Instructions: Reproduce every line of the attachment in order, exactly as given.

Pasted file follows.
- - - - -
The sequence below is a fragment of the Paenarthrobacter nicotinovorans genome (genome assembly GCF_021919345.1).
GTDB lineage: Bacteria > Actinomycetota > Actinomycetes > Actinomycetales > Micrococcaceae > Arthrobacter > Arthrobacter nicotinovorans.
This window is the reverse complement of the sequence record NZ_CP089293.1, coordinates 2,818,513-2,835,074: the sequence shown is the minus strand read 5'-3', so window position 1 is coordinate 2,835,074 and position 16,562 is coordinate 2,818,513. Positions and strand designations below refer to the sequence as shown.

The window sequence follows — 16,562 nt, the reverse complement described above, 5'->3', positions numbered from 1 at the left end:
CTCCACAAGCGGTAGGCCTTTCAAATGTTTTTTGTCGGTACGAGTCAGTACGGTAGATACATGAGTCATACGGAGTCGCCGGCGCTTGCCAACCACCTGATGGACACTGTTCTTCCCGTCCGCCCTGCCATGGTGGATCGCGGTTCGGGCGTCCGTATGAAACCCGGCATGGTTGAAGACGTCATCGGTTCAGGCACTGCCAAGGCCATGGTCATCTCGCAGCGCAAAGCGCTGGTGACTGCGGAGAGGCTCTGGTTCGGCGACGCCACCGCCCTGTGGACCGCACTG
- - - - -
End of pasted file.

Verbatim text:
The sequence below is a fragment of the Paenarthrobacter nicotinovorans genome (genome assembly GCF_021919345.1).
GTDB lineage: Bacteria > Actinomycetota > Actinomycetes > Actinomycetales > Micrococcaceae > Arthrobacter > Arthrobacter nicotinovorans.
This window is the reverse complement of the sequence record NZ_CP089293.1, coordinates 2,818,513-2,835,074: the sequence shown is the minus strand read 5'-3', so window position 1 is coordinate 2,835,074 and position 16,562 is coordinate 2,818,513. Positions and strand designations below refer to the sequence as shown.

The window sequence follows — 16,562 nt, the reverse complement described above, 5'->3', positions numbered from 1 at the left end:
CTCCACAAGCGGTAGGCCTTTCAAATGTTTTTTGTCGGTACGAGTCAGTACGGTAGATACATGAGTCATACGGAGTCGCCGGCGCTTGCCAACCACCTGATGGACACTGTTCTTCCCGTCCGCCCTGCCATGGTGGATCGCGGTTCGGGCGTCCGTATGAAACCCGGCATGGTTGAAGACGTCATCGGTTCAGGCACTGCCAAGGCCATGGTCATCTCGCAGCGCAAAGCGCTGGTGACTGCGGAGAGGCTCTGGTTCGGCGACGCCACCGCCCTGTGGACCGCACTG